Key announcements

Some bins will not be collected today as it is unsafe for the collection wagons to access some roads, due to the adverse weather. Please leave your bins out as we will aim to collect later this week. Coronavirus remains a serious health risk. It’s important to stay cautious and help protect yourself and others. Continue to follow national guidance.

Introduction

Birmingham is on a journey to cleaner air.

Pollution in the air, mainly caused by vehicles on the roads, is having a harmful effect on the health of people living, working and studying in the city.

Our population is growing, new buildings are going up, our rail and metro systems are getting bigger and faster and we have the Commonwealth Games to look forward to in 2022. All these things are great for the city and region. We want everyone to enjoy them, now and in the future. Improving air quality will mean more people, especially children, live healthier lives.

We need cleaner air as soon as possible and have already started to make positive changes. The Government expects Birmingham, and a number of other cities, to introduce Clean Air Zones.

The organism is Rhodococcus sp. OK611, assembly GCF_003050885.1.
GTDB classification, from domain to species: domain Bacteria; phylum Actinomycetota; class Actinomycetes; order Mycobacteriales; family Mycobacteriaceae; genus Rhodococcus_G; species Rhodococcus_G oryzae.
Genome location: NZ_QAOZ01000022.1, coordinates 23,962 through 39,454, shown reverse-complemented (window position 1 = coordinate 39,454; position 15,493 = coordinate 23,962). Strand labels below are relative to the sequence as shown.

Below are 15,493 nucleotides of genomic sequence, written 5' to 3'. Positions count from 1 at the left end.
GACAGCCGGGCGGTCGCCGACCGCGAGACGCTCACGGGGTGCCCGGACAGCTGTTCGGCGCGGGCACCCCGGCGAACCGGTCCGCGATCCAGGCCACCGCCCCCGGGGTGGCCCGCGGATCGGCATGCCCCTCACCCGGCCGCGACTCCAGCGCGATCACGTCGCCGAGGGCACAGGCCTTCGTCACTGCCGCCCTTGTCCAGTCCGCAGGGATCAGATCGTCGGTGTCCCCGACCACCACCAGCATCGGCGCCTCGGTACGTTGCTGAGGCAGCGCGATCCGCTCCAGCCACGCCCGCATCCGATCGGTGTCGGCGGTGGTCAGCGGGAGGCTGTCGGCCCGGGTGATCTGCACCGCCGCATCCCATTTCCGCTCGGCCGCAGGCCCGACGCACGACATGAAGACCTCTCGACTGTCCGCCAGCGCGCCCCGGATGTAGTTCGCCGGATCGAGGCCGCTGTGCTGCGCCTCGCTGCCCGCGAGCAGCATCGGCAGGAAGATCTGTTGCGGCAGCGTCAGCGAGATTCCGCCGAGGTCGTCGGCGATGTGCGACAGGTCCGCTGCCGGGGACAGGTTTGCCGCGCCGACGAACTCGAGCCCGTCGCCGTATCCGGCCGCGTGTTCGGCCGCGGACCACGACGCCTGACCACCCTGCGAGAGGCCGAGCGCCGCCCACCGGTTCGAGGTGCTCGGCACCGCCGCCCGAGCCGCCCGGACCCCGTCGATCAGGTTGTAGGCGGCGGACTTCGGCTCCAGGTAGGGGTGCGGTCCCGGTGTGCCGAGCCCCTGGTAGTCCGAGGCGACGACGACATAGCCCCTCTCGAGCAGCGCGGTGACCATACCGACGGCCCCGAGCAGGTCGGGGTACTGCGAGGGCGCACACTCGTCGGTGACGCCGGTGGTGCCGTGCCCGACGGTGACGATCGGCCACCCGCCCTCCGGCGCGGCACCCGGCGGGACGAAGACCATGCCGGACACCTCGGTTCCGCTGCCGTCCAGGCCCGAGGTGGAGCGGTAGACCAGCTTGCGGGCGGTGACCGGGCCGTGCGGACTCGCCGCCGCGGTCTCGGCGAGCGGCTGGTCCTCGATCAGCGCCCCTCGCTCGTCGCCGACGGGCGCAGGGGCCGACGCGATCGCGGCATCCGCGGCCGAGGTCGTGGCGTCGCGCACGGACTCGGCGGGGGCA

A Clean Air Zone is an area where targeted action is taken to improve air quality, in particular by discouraging the most polluting vehicles from entering the zone. No vehicle is banned in the zone, but those which do not have clean enough engines will have to pay a daily charge if they travel within the area.

The Government has said that Birmingham needs a Clean Air Zone and that we need to reduce levels of NO2 in the air to a maximum average of 40μg/m3 as soon as possible. Once we reach that target, we want to continue to lower the amount of NO2 and particulate matter in the air as far as we can.

This was originally scheduled to go live in 2020; however, in response to the impact of Covid-19, the launch date was postponed and the zone went live on 1 June 2021.

rating button